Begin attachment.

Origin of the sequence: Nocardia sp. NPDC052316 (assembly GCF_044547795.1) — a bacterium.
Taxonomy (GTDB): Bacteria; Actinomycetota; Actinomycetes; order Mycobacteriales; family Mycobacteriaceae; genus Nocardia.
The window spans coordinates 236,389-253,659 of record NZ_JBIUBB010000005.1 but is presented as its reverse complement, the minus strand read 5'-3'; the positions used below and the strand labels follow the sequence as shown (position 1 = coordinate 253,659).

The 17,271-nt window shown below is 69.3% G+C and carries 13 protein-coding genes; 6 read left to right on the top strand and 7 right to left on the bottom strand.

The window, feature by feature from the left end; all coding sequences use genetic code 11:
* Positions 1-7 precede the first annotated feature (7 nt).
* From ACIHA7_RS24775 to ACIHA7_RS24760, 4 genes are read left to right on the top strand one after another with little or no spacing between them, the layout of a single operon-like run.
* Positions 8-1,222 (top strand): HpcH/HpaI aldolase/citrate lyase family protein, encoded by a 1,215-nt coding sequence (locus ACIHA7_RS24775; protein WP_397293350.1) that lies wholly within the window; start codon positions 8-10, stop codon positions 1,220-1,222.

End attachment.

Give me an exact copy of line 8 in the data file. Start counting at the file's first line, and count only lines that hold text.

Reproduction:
* Positions 8-1,222 (top strand): HpcH/HpaI aldolase/citrate lyase family protein, encoded by a 1,215-nt coding sequence (locus ACIHA7_RS24775; protein WP_397293350.1) that lies wholly within the window; start codon positions 8-10, stop codon positions 1,220-1,222.